Murray-Darling basin plan could collapse if changes blocked, Coalition says

Murray-Darling basin
The water minister, David Littleproud, opposes scientists’ call for a pause in the Murray-Darling basin plan. Photograph: Robert Cianflone/Getty Images

The Murray-Darling basin plan is in danger of unravelling if adjustments are blocked in the Senate or it is put on hold, as scientists suggest, the federal water minister, David Littleproud, has warned.

A group of scientists and economists issued a “Murray-Darling declaration” on Monday and called for a pause in the plan and a full scientific audit, saying that, despite spending billions on water recovery projects, it is failing to improve the river’s overall health.

Sarah Wheeler, professor of water economics at the University of Adelaide, said the group of 12 economists and scientists were calling for an audit of all environmental water recovery outcomes to date.

“We’ve spent $6bn in trying to achieve sustainable water outcomes in the basin and all of us here question how much this has actually been achieved,” she said.

Her university colleague, associate professor David Paton, said the barometer of how well the plan was doing was the Coorong wetlands in South Australia, which were continuing to deteriorate.

“The 3,200 gigalitres which has been promised for the environment is already a compromised position,” he said. “More than that is actually needed to actually have a healthy environment. If we’re going to shortchange the 3,200 gigalitres even more, then expect the environment to continue to deteriorate.”

But Littleproud said that years of “further water wars” would rip certainty from rural communities and businesses, and the environment.

“Water returned to the system has already seen an increase in grey teal and black-winged stilt populations; frog numbers in the mid-Murrumbidgee have risen and Moira grass and in-stream vegetation is increasing,” he said. “The best thing for the river system and river communities is to stay the course on the basin plan.”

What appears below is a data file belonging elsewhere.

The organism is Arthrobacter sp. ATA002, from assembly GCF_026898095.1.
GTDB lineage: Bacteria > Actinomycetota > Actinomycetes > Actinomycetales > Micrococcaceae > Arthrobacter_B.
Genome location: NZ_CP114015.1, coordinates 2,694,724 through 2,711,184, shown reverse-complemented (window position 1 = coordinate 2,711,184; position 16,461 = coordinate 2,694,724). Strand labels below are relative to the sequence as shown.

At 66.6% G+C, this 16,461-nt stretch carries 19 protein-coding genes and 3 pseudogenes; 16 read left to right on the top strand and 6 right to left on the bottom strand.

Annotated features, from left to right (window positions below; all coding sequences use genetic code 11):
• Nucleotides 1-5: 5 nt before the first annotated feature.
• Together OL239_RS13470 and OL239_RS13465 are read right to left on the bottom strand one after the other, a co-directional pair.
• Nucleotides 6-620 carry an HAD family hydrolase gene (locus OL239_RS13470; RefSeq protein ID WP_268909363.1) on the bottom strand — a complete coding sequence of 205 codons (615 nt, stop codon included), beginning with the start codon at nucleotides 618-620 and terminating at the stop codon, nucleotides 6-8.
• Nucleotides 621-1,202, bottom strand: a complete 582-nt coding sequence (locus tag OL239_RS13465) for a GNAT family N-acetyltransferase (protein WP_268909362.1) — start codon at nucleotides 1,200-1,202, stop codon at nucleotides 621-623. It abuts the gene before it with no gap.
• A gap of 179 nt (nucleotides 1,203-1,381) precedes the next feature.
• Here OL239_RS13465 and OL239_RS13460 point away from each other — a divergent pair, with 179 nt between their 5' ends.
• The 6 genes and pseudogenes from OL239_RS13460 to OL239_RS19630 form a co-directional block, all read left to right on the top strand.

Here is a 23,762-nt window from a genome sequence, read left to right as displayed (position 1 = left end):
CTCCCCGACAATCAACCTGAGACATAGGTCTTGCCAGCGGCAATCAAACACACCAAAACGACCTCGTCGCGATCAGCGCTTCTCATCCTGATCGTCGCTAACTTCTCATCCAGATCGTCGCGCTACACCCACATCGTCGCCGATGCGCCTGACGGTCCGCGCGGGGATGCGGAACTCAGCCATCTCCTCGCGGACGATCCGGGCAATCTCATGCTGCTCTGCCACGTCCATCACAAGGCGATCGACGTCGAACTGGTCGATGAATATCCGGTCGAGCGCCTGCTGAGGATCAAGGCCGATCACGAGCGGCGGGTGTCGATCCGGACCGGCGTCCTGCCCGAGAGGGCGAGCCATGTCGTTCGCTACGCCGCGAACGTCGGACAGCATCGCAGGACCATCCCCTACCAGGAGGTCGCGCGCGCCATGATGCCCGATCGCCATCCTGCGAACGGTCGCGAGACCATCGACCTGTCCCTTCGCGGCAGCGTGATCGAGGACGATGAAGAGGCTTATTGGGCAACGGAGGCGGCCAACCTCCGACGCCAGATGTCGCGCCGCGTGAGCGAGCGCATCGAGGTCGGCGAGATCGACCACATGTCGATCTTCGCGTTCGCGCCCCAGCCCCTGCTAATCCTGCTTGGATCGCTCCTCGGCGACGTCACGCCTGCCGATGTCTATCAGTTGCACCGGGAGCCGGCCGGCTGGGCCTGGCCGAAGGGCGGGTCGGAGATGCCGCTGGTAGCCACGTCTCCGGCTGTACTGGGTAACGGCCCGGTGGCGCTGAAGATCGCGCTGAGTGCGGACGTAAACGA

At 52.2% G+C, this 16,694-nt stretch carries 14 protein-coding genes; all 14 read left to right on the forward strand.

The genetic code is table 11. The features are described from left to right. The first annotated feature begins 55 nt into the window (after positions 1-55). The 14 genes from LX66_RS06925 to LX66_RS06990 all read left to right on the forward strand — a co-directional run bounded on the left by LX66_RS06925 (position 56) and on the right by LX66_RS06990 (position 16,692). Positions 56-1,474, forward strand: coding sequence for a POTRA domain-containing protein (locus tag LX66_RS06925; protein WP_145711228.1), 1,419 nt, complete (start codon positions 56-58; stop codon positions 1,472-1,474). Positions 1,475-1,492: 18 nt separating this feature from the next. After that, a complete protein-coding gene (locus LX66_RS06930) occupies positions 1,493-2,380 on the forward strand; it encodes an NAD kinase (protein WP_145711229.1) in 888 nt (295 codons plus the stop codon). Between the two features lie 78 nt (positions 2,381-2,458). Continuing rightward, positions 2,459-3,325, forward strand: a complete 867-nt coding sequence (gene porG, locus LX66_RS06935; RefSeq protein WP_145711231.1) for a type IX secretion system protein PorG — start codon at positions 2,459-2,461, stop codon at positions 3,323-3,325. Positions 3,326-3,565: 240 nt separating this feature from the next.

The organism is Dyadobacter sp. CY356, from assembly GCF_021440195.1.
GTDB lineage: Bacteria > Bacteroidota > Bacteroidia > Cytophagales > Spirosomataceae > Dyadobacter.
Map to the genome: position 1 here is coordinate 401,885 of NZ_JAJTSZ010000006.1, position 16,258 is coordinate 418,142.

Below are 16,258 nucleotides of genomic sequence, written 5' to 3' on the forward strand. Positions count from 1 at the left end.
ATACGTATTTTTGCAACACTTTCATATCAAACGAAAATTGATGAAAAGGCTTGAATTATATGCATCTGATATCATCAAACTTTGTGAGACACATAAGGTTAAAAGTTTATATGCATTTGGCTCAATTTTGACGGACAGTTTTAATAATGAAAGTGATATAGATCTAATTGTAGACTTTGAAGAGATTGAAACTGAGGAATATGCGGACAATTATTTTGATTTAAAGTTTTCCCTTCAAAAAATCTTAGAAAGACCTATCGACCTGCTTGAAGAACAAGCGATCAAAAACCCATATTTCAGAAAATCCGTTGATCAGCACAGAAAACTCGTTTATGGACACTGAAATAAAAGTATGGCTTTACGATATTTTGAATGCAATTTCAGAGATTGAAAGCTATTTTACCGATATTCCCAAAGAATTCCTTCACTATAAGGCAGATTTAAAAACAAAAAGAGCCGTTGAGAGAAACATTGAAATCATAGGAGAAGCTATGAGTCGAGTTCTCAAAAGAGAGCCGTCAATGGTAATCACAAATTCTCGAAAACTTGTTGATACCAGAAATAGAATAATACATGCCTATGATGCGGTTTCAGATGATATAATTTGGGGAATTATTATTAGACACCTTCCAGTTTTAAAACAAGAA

The federal government has introduced two significant alterations to the plan via regulations, which can be disallowed by the Senate.

The latest amendment to the plan – a slate of infrastructure projects that aim to improve water efficiency and which will count toward overall targets to improve environmental flows – were due to be introduced on Monday by Littleproud.

The Greens have already moved to disallow a 70-gigalitre cut to the recovery target for environmental water from the northern basin. This would affect irrigators in Queensland and northwest New South Wales, and was also opposed by some mayors who fear it would cripple local economies. It would cut the water recovery target by 18% for that basin, to 320GL.

A second regulation would amend the plan to allow 605GL of water efficiency projects to count towards the plan’s sustainable diversion limits.

The same regulation also includes a repeat commitment to the contentious second stage of the Murray-Darling plan to recover a further 450GLs of water for the environment by 2024. This would bring the total return of irrigation water back to the river system to 3,200GLs.

But scientists and economists remain sceptical about whether the so-called “downwater” efficiency projects will really deliver the environmental dividend promised.

A spokesman for Littleproud warned that dissallowing the regulation could put the whole plan at risk. The 605GL of “downwater” and the 450GL of “upwater” were tied together.

But the Greens defended their stance to block the two sets of changes, saying the plan to save the Murray-Darling basin was failing and the river would die without an urgent refocus.

“A full, independent audit of the plan is urgently needed,” the Greens’ spokeswoman on water, Sarah Hanson-Young, said. “The intervention by economists and scientists today shows that there’s serious lack of trust amongst policy experts.

“Scandals of water theft, tampering of water meters and rorting of public money spent on water and irrigation subsidies with little water being returned to the river has undermined the plan and wasted billions of taxpayers’ dollars.

“Despite these scandals, the Senate is being asked to agree to a further weakening of environmental allocations. The Greens will not stand by and let this happen, which is why we will move to disallow the government’s recent push to weaken the plan’s existing sustainable diversion limits.”

Labor, whose votes are crucial, has yet to decide its position on the disallowance motions.